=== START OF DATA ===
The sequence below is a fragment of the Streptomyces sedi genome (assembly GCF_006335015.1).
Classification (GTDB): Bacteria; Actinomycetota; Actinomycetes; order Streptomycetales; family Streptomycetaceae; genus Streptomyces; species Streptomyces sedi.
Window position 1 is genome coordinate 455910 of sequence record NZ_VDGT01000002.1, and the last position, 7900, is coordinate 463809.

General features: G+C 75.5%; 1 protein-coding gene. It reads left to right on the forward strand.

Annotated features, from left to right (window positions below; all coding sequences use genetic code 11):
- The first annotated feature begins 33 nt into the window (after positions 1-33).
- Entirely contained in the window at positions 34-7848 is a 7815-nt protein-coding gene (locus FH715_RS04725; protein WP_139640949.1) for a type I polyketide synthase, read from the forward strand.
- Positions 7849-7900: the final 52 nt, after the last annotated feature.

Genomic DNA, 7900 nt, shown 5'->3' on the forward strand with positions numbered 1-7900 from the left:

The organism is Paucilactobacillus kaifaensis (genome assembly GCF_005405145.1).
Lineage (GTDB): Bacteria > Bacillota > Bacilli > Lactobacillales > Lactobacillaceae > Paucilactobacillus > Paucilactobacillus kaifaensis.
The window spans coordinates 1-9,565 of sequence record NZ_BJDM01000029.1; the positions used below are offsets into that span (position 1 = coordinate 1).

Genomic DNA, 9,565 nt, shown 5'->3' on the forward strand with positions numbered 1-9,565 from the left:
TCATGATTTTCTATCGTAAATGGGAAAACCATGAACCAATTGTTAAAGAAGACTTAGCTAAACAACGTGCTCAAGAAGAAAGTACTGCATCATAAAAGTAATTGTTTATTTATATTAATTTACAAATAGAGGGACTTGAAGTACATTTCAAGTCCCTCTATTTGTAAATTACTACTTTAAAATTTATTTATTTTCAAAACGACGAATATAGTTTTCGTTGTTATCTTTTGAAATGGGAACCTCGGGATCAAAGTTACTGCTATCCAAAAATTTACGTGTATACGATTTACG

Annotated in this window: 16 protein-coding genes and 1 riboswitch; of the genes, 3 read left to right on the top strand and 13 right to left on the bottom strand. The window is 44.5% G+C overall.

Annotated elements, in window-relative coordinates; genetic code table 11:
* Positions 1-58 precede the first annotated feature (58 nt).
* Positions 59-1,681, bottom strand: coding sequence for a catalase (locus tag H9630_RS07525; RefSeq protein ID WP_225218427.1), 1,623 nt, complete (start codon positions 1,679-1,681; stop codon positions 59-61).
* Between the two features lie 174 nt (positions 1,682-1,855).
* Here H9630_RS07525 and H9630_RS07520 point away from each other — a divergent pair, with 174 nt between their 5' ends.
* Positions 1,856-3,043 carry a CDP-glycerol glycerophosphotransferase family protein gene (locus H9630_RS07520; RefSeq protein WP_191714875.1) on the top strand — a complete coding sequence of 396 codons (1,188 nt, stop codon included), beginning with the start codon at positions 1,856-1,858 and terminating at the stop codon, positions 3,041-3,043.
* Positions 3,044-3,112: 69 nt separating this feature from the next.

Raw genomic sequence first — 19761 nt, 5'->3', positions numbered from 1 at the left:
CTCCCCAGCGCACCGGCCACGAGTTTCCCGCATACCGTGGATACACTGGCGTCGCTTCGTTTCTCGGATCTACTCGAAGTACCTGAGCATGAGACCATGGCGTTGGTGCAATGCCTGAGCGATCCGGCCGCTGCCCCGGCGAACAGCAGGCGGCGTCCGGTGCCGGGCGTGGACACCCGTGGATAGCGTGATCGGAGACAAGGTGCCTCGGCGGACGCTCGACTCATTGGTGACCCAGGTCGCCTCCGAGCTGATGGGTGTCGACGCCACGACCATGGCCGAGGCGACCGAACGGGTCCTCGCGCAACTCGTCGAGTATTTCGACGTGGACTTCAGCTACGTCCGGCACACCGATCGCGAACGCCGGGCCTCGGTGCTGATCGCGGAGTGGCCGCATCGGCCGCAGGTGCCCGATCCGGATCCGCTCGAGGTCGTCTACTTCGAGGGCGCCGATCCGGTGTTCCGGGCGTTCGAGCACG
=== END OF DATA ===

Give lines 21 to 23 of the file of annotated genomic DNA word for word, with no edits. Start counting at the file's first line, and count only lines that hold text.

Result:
* Positions 1,856-3,043 carry a CDP-glycerol glycerophosphotransferase family protein gene (locus H9630_RS07520; RefSeq protein WP_191714875.1) on the top strand — a complete coding sequence of 396 codons (1,188 nt, stop codon included), beginning with the start codon at positions 1,856-1,858 and terminating at the stop codon, positions 3,041-3,043.
* Positions 3,044-3,112: 69 nt separating this feature from the next.

Raw genomic sequence first — 19761 nt, 5'->3', positions numbered from 1 at the left: